At 6’4″, you would not expect the Frenchman to be as rapid as he is. In fact, his sturdy build coupled with his brilliant agility and technical finesse make him an all-round forward. One who can take on fullbacks on the wing, and at the same time bully centre-backs inside the box.
Thuram has endured a relatively slower season in the Bundesliga this time around, scoring two goals and setting up one for his teammates, but that does not do justice to his ability. A player who can play across the frontline, Thuram would make for an excellent addition to the Barcelona side who lack quick wingers. The only thing faulting this move is that the 23-year-old does his best work on the left-wing, where Ansu Fati operates.
Transfer Rating: 7/10
Donyell Malen has spearheaded PSV Eindhoven’s frontline for the past few seasons, and many of Europe’s top clubs have their eyes on him. The Dutchman is a complete forward defined by his pace, dribbling abilities, and prolific eye-for goal. He tends to drop into midfield to involve himself in build-up play and create space for his teammates. With the ball at his feet, his speed and technicality make a lethal combination.
He scored 14 goals in all competitions last season and already has 12 this season. This season, he’s averaging 7.16 touches per 90 minutes in the middle area of the pitch and 10.3 in the attacking third, indicating his fluidity and ability to impact the game in all phases. The 21-year-old is also averaging 3.85 shots per game and 1.1 successful dribbles per game.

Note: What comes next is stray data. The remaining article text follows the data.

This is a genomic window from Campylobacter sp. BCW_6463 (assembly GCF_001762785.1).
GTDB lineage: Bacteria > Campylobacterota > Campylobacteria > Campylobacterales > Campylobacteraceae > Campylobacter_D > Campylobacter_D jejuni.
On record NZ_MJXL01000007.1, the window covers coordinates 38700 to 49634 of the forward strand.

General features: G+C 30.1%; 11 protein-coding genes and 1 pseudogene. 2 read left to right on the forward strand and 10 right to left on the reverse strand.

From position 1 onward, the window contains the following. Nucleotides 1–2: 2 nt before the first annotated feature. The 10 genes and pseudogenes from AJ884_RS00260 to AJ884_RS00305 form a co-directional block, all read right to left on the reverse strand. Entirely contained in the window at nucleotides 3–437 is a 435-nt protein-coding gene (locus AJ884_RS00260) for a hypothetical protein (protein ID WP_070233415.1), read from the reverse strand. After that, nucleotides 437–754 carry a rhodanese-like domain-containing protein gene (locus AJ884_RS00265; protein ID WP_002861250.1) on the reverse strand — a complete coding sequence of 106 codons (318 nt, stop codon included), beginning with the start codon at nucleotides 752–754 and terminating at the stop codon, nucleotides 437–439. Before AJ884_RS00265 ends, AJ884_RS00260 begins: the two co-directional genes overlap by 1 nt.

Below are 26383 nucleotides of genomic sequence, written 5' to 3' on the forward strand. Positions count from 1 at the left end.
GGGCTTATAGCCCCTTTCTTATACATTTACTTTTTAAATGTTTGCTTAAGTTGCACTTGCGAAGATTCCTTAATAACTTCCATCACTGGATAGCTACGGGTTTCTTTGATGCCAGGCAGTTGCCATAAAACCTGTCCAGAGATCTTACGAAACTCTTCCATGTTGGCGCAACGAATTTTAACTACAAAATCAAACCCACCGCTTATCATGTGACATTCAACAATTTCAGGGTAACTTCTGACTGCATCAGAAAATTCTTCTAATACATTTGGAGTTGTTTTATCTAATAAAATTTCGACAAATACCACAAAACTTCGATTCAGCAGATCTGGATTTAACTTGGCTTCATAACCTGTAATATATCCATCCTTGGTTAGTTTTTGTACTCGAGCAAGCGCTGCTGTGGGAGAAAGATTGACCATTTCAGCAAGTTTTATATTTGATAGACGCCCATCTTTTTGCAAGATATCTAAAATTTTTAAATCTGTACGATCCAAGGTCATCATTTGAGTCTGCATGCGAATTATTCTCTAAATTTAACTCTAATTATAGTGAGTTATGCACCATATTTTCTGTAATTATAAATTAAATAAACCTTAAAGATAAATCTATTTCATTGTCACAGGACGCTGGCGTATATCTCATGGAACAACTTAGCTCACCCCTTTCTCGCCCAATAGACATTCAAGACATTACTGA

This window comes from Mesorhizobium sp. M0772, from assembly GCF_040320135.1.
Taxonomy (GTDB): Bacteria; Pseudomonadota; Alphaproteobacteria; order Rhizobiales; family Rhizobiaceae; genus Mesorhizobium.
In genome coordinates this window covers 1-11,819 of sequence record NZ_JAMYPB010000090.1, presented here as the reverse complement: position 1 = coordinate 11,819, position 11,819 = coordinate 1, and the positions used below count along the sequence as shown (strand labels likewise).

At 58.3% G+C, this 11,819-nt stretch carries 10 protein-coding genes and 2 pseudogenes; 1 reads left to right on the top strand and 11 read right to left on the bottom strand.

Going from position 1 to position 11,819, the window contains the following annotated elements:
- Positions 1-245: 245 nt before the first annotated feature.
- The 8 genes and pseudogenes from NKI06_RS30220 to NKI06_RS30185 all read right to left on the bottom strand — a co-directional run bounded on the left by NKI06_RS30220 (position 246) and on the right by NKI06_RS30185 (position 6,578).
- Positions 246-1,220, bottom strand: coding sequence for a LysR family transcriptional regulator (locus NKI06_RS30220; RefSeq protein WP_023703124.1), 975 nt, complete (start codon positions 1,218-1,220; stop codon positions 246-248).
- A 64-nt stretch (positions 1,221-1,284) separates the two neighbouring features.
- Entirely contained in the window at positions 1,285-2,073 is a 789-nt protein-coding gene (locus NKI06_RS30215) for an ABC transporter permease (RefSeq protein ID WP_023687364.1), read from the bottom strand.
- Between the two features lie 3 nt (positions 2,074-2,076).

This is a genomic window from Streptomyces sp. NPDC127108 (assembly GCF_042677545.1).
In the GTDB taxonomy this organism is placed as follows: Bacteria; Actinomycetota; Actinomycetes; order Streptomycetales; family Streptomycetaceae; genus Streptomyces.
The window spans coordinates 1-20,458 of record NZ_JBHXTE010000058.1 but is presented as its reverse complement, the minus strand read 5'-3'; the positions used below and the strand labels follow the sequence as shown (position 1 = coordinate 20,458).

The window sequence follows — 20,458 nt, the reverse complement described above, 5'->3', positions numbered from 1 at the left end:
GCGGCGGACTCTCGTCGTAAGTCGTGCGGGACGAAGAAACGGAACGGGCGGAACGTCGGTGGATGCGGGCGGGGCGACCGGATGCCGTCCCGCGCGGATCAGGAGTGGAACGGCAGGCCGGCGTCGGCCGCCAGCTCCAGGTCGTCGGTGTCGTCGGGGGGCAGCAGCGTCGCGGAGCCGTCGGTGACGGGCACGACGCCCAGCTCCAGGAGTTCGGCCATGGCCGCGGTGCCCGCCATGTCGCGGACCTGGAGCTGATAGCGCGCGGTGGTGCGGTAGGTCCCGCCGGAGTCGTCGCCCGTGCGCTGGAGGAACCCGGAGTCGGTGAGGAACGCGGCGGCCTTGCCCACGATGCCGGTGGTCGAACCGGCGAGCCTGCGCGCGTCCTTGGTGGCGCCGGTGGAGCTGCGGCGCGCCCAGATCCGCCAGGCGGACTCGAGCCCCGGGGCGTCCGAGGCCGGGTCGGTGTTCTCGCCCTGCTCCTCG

Malen would fit a need for Barcelona at centre-forward, and he could potentially be a great signing. Not to mention that he would come at a bargain rate, and can cover more than one position in the frontline.
Transfer Rating: 8/10
Gravenberch is one of the most promising up and coming midfielders in the world. Yet another Ajax starlet, plenty of big clubs are also keeping tabs on him. Gravenberch made his senior debut in September 2018, becoming the club’s youngest ever player at 16 years old and 130 days.
The 18-year-old is deployed at central midfield, where he likes to dictate tempo with his composure and keen passing. Gravenberch likes to progress into opposition territory with the ball at his feet, indicated by his 17.8 carries per game this season. He is also averaging 0.6 key passes per game and already has four assists.
At 190 cm, or 6’2, Gravenberch is as imposing physically as he is technically. He is astute on the ball but also shoulders his defensive responsibilities well. He is averaging 2.05 tackles plus interceptions per game this year and wins six duels per game.
Gravenberch could be a long-term replacement in midfield for the Catalans, but with the club having a surplus of players in that position, one wonders if a potential move to Barça would just hamper his development.
Transfer Rating: 8/10
A slightly left-of-centre option (literally), Mitchel Bakker has been enjoying a breakthrough 2020/21 season under Thomas Tuchel, displacing Juan Bernat and Laywin Kurwaza.
A graduate from Ajax’s academy, there is little faulting the Dutchman’s technique, who is able to carry the ball through tight spaces and, using his strength, bully most wingers that try to cross his path. On top of that, he has a phenomenal work-rate and can track runners on the flank with ease.